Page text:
Wednesday, May 21, 2008

Sharia in Swat: Is This Appeasement?

Under a peace deal signed by the NWFP provincial government, the authorities say they will withdraw security forces and allow the pro-Taliban militants to impose Sharia law in Swat in return for promises to close training camps and end attacks. This is particularly astonishing as it involves secular nationalists of the Awami National Party that trounced the right wing JUI party in the last elections.

This announcement by Senior Minister of NWFP Bashir Ahmad Bilour followed a ceasefire announced by Taleban leader Baitullah Mehsud last month. There were also reports of a 15-point draft deal that called for an end to militant activity and an exchange of prisoners in return for the gradual withdrawal of the Pakistani military from part of the tribal region of South Waziristan.

The latest deal has been agreed in spite of the United States and NATO warnings to Pakistan against negotiating an agreement with militants along its border with Afghanistan.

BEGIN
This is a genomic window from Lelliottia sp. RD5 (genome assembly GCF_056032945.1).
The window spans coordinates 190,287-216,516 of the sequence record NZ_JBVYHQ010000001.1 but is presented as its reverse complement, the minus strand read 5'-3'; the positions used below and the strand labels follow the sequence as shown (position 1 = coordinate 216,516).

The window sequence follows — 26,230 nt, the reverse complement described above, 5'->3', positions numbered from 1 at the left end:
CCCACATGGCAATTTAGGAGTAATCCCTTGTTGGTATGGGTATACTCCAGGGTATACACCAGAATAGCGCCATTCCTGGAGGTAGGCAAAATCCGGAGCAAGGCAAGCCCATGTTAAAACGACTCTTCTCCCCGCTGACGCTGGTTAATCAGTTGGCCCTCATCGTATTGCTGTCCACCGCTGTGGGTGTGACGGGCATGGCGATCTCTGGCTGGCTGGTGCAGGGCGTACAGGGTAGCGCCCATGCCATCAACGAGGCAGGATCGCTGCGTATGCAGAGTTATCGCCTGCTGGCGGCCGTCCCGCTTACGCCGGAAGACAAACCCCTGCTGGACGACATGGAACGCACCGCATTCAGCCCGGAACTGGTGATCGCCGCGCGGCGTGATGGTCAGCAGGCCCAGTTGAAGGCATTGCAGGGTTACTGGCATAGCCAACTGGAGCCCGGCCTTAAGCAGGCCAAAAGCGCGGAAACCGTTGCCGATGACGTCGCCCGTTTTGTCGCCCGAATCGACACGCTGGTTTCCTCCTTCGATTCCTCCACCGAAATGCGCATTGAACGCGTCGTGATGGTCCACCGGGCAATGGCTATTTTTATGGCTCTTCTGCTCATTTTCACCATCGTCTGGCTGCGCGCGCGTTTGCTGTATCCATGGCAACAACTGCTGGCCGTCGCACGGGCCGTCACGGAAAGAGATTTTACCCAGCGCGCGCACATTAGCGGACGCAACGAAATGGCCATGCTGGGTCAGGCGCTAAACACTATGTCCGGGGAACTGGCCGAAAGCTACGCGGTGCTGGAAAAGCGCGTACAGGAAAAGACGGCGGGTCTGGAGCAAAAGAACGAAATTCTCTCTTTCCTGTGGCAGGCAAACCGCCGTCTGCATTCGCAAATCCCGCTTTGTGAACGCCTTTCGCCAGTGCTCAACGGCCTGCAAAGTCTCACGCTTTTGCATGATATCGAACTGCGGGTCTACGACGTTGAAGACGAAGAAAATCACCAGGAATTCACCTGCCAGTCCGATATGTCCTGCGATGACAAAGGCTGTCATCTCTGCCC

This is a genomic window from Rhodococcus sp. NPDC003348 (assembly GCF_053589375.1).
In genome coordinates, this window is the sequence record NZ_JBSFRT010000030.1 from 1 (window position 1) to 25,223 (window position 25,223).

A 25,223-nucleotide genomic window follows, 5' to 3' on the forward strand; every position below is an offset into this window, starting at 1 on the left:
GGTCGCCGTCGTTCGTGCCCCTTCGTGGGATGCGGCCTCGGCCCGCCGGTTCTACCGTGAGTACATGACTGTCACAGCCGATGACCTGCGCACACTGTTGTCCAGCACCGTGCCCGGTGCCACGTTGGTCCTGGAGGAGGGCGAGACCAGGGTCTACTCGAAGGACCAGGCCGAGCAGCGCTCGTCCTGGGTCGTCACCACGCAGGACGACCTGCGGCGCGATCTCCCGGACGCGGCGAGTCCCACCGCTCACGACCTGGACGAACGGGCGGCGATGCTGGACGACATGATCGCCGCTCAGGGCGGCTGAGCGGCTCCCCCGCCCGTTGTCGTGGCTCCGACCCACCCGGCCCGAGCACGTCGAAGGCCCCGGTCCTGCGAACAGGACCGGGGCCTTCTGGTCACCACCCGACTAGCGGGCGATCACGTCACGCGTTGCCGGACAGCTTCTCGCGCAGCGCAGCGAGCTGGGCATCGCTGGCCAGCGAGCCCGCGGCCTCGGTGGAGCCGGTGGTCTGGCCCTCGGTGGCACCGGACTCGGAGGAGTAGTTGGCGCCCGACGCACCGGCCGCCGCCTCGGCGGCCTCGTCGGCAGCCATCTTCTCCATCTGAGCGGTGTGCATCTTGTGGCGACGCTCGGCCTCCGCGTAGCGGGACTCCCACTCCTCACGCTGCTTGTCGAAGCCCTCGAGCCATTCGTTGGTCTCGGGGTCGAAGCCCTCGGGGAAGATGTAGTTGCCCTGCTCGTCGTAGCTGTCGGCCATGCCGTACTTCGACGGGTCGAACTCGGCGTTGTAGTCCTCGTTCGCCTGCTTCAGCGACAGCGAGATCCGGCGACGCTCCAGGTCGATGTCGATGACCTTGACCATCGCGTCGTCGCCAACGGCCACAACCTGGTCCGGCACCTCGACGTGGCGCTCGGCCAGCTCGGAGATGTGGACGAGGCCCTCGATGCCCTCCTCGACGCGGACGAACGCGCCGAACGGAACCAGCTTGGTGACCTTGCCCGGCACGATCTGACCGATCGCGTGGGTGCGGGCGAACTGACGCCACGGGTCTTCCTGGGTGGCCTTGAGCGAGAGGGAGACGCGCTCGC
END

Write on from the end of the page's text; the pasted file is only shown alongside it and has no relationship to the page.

The Bush administration has said such a deal would give the militants a free hand in Pakistan's tribal areas, which have long operated outside the central government's full control.

A previous deal reached with the militants by President Pervez Musharraf in 2006 was abandoned after accusations of violations by both sides and the US missile strikes on alleged militant targets inside Pakistan. The new deal is broader in the sense that it accepts the implementation of Shariah Law acceptable to the pro-Taleban elements in Malakand and Sawat.

Al Qaeda members as well as Taliban militants are believed to have taken refuge in North and South Waziristan, part of Pakistan's Federally Administered Tribal Areas, after US-led forces ousted the Taliban from Afghanistan in 2001.